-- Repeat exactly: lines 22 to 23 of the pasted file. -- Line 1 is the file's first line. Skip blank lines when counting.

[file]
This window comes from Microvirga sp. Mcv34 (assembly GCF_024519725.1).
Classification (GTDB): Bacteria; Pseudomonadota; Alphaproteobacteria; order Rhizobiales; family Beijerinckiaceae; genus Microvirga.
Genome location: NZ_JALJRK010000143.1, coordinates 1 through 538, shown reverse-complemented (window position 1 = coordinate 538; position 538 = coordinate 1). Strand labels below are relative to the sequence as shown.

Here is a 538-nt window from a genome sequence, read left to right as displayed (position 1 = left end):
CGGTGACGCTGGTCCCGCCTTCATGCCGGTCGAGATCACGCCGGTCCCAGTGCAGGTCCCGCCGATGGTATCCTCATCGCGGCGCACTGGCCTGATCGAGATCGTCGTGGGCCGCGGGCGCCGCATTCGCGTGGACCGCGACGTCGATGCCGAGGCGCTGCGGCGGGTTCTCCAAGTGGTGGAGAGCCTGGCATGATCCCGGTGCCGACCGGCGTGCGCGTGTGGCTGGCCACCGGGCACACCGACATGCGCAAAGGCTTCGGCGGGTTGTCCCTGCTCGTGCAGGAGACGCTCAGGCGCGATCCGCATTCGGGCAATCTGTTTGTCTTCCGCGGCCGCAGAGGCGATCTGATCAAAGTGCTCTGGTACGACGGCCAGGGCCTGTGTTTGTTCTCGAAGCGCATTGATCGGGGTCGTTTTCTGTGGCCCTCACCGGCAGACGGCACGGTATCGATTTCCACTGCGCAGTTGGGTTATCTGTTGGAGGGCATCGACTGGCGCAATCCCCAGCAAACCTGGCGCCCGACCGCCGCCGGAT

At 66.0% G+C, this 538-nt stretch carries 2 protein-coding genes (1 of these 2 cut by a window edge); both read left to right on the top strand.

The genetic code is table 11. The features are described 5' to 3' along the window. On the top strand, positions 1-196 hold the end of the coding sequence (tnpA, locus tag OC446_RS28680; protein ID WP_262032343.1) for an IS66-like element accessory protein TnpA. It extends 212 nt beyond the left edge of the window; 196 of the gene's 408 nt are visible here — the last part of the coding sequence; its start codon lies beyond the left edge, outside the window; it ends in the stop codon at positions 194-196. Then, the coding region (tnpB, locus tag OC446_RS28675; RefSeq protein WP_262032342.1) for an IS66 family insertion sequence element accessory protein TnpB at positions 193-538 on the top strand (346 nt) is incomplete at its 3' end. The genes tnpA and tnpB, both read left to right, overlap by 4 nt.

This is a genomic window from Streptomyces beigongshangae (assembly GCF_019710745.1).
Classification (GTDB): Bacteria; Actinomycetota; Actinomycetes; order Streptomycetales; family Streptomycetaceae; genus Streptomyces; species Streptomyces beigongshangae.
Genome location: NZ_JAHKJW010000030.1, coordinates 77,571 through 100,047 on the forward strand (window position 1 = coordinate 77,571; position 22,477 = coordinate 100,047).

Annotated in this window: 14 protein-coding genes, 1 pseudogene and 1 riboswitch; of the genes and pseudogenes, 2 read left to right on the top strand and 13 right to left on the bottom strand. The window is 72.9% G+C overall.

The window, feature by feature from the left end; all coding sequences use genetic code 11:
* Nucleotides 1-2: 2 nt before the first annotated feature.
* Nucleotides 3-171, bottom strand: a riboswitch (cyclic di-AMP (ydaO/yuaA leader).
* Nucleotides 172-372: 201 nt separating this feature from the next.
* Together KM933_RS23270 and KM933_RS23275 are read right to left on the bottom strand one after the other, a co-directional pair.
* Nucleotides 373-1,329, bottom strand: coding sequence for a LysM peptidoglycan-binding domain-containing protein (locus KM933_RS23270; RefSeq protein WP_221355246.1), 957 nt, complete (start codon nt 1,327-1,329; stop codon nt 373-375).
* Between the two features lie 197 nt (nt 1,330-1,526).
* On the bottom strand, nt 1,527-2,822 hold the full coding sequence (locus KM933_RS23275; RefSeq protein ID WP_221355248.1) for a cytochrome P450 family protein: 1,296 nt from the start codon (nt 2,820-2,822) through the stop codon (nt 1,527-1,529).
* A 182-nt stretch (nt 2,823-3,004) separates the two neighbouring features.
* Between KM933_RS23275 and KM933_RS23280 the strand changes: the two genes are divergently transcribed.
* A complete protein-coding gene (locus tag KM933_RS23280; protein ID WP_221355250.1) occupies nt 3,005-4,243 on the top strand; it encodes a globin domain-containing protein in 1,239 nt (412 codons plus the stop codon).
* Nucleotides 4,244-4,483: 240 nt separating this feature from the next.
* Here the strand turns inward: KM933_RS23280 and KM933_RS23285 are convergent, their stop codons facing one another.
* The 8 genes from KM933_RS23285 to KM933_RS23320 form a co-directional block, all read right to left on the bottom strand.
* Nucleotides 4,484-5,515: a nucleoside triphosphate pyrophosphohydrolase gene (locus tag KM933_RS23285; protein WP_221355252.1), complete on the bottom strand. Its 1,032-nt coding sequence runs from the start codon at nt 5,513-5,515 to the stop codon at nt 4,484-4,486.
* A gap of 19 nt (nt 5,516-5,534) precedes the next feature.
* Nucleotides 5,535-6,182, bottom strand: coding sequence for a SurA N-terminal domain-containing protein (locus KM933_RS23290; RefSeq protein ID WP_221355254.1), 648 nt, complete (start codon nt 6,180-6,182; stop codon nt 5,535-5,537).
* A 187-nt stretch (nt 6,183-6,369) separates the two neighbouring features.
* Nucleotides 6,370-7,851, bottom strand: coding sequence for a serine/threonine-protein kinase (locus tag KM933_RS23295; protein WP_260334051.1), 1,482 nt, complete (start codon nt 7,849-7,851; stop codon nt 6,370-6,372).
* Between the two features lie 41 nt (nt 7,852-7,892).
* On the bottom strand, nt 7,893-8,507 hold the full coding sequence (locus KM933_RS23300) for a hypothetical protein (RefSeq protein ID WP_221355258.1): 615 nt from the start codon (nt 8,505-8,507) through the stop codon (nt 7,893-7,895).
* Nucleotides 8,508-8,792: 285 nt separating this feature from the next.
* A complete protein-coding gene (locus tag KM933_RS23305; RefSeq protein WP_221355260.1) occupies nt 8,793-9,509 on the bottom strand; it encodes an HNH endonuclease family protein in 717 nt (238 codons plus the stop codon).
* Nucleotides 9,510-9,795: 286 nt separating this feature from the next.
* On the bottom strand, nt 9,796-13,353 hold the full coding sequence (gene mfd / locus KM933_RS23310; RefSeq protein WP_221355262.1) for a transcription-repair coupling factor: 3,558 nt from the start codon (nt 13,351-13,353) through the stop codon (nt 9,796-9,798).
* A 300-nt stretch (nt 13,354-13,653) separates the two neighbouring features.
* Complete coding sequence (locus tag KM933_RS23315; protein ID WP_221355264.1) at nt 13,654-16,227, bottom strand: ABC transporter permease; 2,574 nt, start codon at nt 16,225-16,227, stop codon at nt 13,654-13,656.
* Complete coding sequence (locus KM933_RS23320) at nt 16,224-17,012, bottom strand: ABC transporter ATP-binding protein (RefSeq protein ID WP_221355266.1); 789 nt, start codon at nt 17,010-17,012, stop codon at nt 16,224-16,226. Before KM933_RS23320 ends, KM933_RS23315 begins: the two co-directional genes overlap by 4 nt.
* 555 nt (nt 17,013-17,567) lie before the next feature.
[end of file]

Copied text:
* A complete protein-coding gene (locus tag KM933_RS23280; protein ID WP_221355250.1) occupies nt 3,005-4,243 on the top strand; it encodes a globin domain-containing protein in 1,239 nt (412 codons plus the stop codon).
* Nucleotides 4,244-4,483: 240 nt separating this feature from the next.